Social Engineering: Avoiding Storefront Solicitors

Social Engineering isn't always used for malice. In its purest form, "Social Engineering" is simply taking advantage of predictable social behavior and habits. More advanced social engineering exploits revolve around the human tendency to trust and help others whose plight sounds remotely convincing. Millions of people use some form of social engineering without knowing it. While that doesn't make them good social engineers, it does mean that pretty much anyone can do it.

A simple example is avoiding solicitors who position themselves between you and somewhere you wish to go. This can be people pushing samples on you at the grocery store, people trying to sell merchandise as you leave from concerts, and even charity fundraisers operating in front of businesses.

Your objective is simple: Get in. Get what you need. Get out. If you see someone waiting to pounce on you with a survey, goods for sale, or something else you really don't have the time for, just whip out your cell phone and act like you're having a conversation. It won't stop you from looking like a self-important jerk, but it will save you and your would-be solicitor a few seconds of your lives. Okay, the solicitor's not going to be saved any time, really, but maybe they'll find someone else to talk to who would be more responsive anyways.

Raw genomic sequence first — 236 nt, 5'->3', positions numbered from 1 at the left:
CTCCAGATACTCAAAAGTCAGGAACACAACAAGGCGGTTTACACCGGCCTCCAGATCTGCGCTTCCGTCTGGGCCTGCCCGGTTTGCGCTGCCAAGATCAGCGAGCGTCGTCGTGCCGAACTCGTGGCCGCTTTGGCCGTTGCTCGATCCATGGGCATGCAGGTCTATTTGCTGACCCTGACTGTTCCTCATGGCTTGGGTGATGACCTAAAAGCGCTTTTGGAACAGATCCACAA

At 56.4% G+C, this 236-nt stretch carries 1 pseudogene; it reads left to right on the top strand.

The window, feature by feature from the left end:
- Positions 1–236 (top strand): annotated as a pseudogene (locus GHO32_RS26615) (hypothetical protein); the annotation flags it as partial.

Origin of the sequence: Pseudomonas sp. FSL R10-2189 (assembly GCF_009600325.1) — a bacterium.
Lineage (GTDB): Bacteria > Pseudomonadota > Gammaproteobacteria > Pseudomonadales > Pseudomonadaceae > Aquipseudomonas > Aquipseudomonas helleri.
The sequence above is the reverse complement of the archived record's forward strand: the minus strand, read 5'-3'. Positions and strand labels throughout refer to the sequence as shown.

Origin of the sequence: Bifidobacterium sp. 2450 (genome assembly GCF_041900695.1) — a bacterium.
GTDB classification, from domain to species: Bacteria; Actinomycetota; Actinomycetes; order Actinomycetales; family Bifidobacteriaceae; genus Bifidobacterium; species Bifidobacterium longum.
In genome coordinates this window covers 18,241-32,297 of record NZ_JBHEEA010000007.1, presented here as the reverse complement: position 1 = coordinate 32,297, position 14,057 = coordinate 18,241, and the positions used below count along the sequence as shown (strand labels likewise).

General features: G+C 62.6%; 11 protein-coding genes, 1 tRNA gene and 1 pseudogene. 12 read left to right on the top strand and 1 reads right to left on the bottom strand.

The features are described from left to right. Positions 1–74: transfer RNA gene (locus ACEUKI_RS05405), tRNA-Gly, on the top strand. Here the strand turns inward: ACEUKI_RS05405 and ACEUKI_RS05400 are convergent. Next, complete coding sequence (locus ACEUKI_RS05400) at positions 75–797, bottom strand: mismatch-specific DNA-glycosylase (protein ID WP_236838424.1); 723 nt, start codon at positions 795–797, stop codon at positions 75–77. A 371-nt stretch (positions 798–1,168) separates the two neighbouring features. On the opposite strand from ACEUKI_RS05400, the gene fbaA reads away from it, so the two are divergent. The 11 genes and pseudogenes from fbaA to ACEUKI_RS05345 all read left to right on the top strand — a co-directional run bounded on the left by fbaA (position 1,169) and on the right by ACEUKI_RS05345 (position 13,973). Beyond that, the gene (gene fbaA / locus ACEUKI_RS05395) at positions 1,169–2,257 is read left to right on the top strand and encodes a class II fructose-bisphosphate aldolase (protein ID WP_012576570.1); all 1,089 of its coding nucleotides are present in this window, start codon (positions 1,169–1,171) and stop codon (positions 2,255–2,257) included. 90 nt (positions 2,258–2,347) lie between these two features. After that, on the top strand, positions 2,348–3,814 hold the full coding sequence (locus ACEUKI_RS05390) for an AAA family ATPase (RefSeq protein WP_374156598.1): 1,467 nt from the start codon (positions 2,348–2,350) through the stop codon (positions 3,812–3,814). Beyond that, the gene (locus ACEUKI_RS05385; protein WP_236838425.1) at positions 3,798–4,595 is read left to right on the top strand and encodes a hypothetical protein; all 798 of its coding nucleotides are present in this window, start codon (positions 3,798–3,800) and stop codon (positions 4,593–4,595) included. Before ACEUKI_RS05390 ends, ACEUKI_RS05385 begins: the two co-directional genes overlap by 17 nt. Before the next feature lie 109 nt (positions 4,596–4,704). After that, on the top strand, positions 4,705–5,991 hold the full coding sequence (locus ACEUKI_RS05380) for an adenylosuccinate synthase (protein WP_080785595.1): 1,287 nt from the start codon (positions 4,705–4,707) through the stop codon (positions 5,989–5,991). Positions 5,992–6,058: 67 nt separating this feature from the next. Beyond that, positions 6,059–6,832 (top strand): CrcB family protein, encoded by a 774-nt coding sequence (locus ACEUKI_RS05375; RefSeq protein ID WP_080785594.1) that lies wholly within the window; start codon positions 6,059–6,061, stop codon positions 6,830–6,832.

Obviously, this works because in most advanced civilizations, we've been trained not to interrupt someone who is talking on their phone. In taking advantage of this habit, you can get in and out quickly (remember to whip out the phone again as you exit!) without the hassle of solicitors.

Having said that, there are some great charity organizations I believe in who position themselves in front of stores. There are also a lot of scumbag scalpers and shrewd salespeople who force their wares on you at social events. Pick your social engineering adventures wisely.

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